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Absinthe (French absinthe - wormwood) is a strong alcoholic drink, usually containing about 70% alcohol. The most important component of absinthe is the extract of bitter wormwood, which essential oils contain a large amount of thujone.
Thujone is the main element, thanks to which absinthe is famous for its effect. Other components of absinthe: Roman wormwood, anise, fennel, calamus, mint, lemon balm, licorice, angelica and some other herbs.
Absinthe can be transparent, yellow, brown and even red, but more often absinthe has an emerald green color (it is thanks to this that the drink got its poetic name - "Green Fairy").
Traditional green color is due to (or was initially due to) chlorophyll, which fades when exposed to light. Therefore, absinthe is bottled in dark green glass bottles.
Absinthe grows cloudy from the addition of water - this is due to the fact that diluted alcohol is not able to retain the essential oils of wormwood, and they fall out of it.
Perhaps no other alcoholic drink has transformed with such transience from a favorite and favorite of all bohemians into a forbidden outcast of society. Once the inspirer of writers and artists, and then banned in almost all European countries - such is he, the famous absinthe, around which endless myths and speculation continue to breed.
Absinthe is only green. Emerald green is rather the traditional color of absinthe. In addition to the classic emerald, absinthe can be either completely transparent or multi-colored: yellow, red and brown. After absinthe became widespread not only among bohemians, but also among ordinary workers, it was experiments with color in cheap production that served as one of the reasons for its ban in almost all of Europe at the beginning of the 20th century. At that time, unscrupulous businessmen imparted the amazing green color to absinthe with toxic nickel and copper salts, and a very fashionable opal color was obtained with the help of poisonous antimony compounds.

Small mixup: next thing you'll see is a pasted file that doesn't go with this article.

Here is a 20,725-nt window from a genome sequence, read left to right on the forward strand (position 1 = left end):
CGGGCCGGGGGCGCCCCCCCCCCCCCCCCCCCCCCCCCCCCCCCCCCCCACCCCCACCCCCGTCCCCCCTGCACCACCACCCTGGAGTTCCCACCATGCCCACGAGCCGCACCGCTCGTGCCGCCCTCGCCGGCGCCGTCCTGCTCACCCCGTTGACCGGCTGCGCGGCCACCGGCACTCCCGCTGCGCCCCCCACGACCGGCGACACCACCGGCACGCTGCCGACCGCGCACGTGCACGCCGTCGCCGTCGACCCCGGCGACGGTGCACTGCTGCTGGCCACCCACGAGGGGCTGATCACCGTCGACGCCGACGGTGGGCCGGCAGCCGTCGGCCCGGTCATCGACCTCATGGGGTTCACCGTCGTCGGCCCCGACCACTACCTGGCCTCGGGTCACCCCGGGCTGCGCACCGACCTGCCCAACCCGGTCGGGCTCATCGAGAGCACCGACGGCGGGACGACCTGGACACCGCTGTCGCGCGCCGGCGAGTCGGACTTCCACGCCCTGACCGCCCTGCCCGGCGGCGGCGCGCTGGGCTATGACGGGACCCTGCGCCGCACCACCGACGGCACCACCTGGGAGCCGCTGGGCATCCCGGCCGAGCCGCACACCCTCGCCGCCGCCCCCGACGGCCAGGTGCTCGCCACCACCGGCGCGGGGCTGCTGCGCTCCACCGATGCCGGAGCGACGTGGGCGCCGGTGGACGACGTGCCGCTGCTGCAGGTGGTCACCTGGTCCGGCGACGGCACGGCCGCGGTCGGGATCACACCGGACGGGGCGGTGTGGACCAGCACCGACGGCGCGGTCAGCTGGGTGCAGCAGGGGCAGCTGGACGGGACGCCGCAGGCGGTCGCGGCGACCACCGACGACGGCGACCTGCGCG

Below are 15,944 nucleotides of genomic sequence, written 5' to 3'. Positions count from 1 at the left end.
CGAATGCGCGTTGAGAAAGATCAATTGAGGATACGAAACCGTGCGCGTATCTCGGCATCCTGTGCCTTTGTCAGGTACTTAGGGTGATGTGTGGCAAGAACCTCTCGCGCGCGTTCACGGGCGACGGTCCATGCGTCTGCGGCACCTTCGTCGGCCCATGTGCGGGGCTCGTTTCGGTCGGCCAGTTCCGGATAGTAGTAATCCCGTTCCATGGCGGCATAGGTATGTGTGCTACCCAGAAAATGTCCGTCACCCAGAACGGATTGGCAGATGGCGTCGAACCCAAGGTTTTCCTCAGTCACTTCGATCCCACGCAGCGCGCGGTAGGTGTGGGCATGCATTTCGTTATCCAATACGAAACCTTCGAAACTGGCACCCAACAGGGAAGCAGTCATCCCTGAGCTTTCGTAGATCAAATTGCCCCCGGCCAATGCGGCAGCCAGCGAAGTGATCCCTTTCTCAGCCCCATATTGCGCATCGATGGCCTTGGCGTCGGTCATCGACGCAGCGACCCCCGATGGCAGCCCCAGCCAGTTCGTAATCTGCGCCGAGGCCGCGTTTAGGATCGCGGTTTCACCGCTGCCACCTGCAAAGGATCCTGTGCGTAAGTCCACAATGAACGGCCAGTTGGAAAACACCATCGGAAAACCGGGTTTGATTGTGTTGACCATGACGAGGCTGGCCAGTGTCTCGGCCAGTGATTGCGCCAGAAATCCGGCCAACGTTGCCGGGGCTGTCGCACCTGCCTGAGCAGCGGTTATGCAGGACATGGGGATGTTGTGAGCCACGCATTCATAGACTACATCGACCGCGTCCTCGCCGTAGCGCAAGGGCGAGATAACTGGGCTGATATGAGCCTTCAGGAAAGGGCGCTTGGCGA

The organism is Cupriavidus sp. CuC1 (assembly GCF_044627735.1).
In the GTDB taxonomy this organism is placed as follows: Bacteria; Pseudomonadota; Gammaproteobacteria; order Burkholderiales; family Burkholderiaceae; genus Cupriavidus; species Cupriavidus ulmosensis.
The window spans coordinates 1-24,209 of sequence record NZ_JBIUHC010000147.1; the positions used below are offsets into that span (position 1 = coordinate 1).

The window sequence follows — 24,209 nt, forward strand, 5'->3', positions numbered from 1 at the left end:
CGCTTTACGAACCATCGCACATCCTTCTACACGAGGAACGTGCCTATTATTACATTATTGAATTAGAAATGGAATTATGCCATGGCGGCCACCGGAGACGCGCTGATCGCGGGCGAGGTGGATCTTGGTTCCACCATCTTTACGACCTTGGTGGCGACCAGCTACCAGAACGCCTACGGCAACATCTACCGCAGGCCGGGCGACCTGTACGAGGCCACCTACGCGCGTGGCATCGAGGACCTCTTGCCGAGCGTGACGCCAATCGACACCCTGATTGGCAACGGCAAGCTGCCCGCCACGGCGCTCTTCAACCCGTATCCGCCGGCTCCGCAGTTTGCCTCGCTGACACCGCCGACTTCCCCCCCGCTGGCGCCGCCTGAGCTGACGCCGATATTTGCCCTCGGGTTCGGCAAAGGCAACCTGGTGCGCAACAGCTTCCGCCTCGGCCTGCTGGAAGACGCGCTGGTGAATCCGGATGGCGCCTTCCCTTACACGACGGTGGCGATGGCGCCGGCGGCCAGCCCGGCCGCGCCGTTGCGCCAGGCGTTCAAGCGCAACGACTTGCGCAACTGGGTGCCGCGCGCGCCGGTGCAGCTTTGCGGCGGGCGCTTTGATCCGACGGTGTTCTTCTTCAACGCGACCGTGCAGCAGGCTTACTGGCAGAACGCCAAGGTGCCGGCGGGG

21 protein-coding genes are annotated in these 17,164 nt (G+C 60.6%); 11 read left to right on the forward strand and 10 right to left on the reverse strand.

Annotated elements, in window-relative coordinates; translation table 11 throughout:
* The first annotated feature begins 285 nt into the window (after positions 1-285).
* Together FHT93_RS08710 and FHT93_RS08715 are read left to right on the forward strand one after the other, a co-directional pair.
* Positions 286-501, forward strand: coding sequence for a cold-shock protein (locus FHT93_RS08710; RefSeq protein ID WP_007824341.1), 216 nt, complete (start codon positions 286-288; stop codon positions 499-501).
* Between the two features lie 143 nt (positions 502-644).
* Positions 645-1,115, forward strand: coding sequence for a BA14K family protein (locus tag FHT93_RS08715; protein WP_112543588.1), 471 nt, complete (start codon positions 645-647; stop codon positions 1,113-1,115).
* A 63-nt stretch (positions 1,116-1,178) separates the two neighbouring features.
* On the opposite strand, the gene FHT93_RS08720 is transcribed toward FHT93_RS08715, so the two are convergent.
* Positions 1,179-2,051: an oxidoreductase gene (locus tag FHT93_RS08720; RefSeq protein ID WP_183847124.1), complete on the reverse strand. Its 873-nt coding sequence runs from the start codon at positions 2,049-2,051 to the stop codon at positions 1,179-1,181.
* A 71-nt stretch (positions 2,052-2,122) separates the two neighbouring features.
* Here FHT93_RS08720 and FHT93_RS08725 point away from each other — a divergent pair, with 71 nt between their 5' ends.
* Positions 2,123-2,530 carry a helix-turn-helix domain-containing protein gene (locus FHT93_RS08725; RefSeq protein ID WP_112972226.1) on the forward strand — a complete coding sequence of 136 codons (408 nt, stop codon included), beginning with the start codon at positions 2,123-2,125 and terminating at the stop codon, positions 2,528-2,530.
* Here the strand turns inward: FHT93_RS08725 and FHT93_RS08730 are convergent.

Drunkenness from absinthe is unlike ordinary alcoholic intoxication. There is some truth in this. The state after drinking absinthe can range from euphoria and pleasant relaxation to extremely aggressive behavior. As a rule, intoxication from absinthe is accompanied by vivid memories and, in some cases, altered color perception.
Absinthe doesn't cause a hangover. Quite a common myth trying to justify the irrepressible use of absinthe. On average, the strength of this drink reaches 70%, so if abused, alcohol intoxication is guaranteed to be very unpleasant. Absinthe is a drink that requires thoughtful use in small quantities, only in this case, no hangover threatens.
To achieve a greater effect, absinthe must be set on fire. In fact, absinthe on fire is just one of the ways of drinking the drink, the purpose of which is more to bring entertainment than to add any special properties to the drink. They began to light absinthe in French cafes at the end of the 19th century, then it was immediately extinguished by adding water. Today there is a method called Czech, when sugar soaked in a drink is set on fire on a special absinthe spoon, and the resulting caramel flows into a glass.
Absinthe is still a prohibited drink. It is not true. In 1981, an official decree of absinthe returned the status of a legalized drink to absinthe, albeit with a restriction for producers on the amount of thujone content.